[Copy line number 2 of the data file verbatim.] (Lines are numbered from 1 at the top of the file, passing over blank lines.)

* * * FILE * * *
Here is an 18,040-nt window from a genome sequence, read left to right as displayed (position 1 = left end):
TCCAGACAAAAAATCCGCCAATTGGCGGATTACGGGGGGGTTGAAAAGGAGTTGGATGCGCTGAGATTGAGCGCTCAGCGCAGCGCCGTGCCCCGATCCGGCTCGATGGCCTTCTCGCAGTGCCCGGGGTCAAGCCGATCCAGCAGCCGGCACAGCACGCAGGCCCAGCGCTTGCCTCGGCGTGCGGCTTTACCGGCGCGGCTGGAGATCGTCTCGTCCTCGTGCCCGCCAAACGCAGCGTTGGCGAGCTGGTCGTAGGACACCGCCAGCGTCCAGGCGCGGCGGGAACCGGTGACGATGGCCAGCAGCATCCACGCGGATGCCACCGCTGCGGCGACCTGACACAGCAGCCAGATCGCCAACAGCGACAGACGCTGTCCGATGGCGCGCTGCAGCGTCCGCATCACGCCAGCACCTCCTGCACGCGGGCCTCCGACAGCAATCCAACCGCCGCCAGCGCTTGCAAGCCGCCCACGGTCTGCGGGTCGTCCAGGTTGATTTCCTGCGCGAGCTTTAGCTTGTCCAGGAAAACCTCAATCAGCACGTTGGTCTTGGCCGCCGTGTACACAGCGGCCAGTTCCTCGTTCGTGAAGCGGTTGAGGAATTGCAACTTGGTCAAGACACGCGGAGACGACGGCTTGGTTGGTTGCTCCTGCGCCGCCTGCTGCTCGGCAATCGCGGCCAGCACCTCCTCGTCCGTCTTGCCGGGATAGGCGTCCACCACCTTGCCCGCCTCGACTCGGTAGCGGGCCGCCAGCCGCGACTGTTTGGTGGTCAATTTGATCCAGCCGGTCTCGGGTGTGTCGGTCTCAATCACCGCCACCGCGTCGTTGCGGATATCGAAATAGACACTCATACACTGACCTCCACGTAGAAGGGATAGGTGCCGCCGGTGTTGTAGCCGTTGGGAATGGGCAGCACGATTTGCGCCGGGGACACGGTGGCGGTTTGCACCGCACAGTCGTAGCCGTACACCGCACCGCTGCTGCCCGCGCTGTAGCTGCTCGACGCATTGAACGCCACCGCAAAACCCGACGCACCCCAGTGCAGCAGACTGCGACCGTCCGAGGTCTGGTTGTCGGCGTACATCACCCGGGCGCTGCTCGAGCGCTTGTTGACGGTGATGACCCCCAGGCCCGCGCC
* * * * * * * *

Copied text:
TCCAGACAAAAAATCCGCCAATTGGCGGATTACGGGGGGGTTGAAAAGGAGTTGGATGCGCTGAGATTGAGCGCTCAGCGCAGCGCCGTGCCCCGATCCGGCTCGATGGCCTTCTCGCAGTGCCCGGGGTCAAGCCGATCCAGCAGCCGGCACAGCACGCAGGCCCAGCGCTTGCCTCGGCGTGCGGCTTTACCGGCGCGGCTGGAGATCGTCTCGTCCTCGTGCCCGCCAAACGCAGCGTTGGCGAGCTGGTCGTAGGACACCGCCAGCGTCCAGGCGCGGCGGGAACCGGTGACGATGGCCAGCAGCATCCACGCGGATGCCACCGCTGCGGCGACCTGACACAGCAGCCAGATCGCCAACAGCGACAGACGCTGTCCGATGGCGCGCTGCAGCGTCCGCATCACGCCAGCACCTCCTGCACGCGGGCCTCCGACAGCAATCCAACCGCCGCCAGCGCTTGCAAGCCGCCCACGGTCTGCGGGTCGTCCAGGTTGATTTCCTGCGCGAGCTTTAGCTTGTCCAGGAAAACCTCAATCAGCACGTTGGTCTTGGCCGCCGTGTACACAGCGGCCAGTTCCTCGTTCGTGAAGCGGTTGAGGAATTGCAACTTGGTCAAGACACGCGGAGACGACGGCTTGGTTGGTTGCTCCTGCGCCGCCTGCTGCTCGGCAATCGCGGCCAGCACCTCCTCGTCCGTCTTGCCGGGATAGGCGTCCACCACCTTGCCCGCCTCGACTCGGTAGCGGGCCGCCAGCCGCGACTGTTTGGTGGTCAATTTGATCCAGCCGGTCTCGGGTGTGTCGGTCTCAATCACCGCCACCGCGTCGTTGCGGATATCGAAATAGACACTCATACACTGACCTCCACGTAGAAGGGATAGGTGCCGCCGGTGTTGTAGCCGTTGGGAATGGGCAGCACGATTTGCGCCGGGGACACGGTGGCGGTTTGCACCGCACAGTCGTAGCCGTACACCGCACCGCTGCTGCCCGCGCTGTAGCTGCTCGACGCATTGAACGCCACCGCAAAACCCGACGCACCCCAGTGCAGCAGACTGCGACCGTCCGAGGTCTGGTTGTCGGCGTACATCACCCGGGCGCTGCTCGAGCGCTTGTTGACGGTGATGACCCCCAGGCCCGCGCC